This is a true story. There was a man named Martin Luther King, Jr. He lived in the United States of America under a system of racism and segregation. He was a minister of the Gospel of Jesus Christ, an educated man with a Ph.D. He could have led a comfortable and secure life preaching and teaching. Perhaps his friends urged him to do so; but he didn't do that. He saw the suffering of the African-American people, and he led a nonviolent resistance movement for their liberation. He preached justice and peace with passion and power, and people listened. In the end, his enemies killed him.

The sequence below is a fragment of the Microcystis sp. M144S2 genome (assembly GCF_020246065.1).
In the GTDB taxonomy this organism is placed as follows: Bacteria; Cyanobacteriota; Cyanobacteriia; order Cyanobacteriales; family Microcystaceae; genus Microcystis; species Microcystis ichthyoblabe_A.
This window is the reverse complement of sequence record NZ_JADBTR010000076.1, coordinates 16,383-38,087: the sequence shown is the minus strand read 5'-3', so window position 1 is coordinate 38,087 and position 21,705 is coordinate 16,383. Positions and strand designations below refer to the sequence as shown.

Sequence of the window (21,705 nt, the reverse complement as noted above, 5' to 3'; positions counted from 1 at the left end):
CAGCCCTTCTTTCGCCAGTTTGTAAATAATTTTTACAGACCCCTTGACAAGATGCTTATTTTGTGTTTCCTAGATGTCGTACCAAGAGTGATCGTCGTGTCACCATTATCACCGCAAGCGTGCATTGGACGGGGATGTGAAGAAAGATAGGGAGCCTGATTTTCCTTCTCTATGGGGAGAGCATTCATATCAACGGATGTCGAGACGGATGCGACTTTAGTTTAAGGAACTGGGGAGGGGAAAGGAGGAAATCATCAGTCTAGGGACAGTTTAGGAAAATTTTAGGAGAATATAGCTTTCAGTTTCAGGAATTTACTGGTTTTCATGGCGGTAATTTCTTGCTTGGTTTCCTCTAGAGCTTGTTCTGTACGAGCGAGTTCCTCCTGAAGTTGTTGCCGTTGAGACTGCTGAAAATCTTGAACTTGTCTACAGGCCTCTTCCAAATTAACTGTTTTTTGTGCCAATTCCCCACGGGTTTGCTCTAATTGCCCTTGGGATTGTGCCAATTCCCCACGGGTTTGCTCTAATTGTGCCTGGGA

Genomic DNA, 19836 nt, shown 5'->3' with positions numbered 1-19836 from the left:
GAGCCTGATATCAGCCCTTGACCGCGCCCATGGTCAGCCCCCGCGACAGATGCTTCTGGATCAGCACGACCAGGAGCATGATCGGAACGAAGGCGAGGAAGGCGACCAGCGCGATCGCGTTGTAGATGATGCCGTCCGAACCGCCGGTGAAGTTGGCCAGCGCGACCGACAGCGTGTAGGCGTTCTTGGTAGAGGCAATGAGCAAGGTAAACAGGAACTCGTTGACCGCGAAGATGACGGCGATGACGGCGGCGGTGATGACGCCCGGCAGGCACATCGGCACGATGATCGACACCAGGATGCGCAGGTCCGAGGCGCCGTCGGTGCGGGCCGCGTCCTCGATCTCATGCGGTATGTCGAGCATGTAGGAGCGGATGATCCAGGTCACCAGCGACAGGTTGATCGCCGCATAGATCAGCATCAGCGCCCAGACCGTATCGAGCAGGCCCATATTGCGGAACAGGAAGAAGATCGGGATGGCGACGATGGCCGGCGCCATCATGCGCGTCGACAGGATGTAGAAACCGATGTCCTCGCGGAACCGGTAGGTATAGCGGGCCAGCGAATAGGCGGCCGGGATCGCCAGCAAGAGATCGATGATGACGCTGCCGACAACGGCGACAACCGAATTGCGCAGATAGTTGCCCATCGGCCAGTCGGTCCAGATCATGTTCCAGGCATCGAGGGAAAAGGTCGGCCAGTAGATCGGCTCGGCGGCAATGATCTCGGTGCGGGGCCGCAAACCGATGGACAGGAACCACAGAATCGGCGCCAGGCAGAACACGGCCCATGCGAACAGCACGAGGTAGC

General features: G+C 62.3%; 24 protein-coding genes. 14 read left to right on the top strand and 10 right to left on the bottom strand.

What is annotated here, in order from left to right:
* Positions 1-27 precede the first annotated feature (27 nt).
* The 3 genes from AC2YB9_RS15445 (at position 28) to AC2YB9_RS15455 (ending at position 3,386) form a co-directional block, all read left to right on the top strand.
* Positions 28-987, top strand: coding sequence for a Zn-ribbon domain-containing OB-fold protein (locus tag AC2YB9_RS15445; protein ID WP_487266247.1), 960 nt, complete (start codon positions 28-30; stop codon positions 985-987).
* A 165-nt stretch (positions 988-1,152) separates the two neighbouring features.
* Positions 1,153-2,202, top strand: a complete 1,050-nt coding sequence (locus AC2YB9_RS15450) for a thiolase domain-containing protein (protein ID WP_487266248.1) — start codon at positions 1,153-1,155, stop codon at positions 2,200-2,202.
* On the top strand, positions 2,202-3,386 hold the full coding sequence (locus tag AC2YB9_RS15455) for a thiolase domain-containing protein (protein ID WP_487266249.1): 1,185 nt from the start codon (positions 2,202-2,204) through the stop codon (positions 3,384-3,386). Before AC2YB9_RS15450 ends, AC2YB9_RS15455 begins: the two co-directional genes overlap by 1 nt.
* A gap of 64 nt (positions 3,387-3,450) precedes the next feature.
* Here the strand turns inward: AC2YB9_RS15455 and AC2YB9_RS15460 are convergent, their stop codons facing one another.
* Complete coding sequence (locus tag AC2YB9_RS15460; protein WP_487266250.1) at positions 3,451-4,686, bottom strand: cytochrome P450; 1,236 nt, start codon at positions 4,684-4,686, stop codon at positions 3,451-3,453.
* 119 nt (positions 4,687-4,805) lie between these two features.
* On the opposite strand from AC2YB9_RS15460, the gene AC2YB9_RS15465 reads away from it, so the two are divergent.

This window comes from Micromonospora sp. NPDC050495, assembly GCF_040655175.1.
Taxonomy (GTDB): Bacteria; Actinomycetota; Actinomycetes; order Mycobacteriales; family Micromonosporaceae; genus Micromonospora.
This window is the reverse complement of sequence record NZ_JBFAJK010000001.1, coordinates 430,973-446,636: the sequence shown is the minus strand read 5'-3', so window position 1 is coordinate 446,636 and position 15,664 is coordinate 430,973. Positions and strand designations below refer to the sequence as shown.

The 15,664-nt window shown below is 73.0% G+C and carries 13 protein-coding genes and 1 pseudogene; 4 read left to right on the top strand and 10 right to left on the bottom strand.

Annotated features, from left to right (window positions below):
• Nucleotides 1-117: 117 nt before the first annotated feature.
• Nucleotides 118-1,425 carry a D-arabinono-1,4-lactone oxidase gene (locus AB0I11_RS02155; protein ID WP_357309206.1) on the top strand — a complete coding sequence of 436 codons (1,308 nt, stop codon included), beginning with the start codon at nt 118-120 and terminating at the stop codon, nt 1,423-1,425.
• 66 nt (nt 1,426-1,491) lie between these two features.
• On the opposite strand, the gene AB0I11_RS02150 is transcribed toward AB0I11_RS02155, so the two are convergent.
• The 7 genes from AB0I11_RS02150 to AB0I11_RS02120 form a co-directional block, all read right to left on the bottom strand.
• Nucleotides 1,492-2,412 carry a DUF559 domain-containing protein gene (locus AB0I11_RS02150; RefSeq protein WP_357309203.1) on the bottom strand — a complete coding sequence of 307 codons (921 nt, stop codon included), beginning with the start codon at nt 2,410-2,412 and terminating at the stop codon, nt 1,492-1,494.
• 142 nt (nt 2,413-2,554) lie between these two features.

This is a true story. There was a man named Jesus of Nazareth. He lived in Palestine under the brutal and oppressive military occupation of the Roman Empire and under the rigid purity system of the religious establishment of his day. He was a carpenter, and he became a teacher. He could have lived a safe and secure life as a tradesman and teacher in the synagogue. Perhaps his friends urged him to do so; but he didn't do that. He saw the injustice in the world, he say the suffering of the people, he had a vision from God of a better way, a way of peace, justice, liberty, equality, and inclusiveness for all. He left his home and led a wandering life preaching about the Kingdom of God. He spoke with passion and power. He was filled with the Spirit of God. Indeed, he was Immanuel, God With Us. People listened to him and believed. His enemies could not bear what he had to say. They tried to silence him. He kept on preaching. His friends tried to dissuade him, saying "do not go to Jerusalem." They will kill you if you do. But he went to Jerusalem, into the heart of the political and religious system of his time, the seat of power and privilege. And there he preached God's truth to the powerful. And they killed him.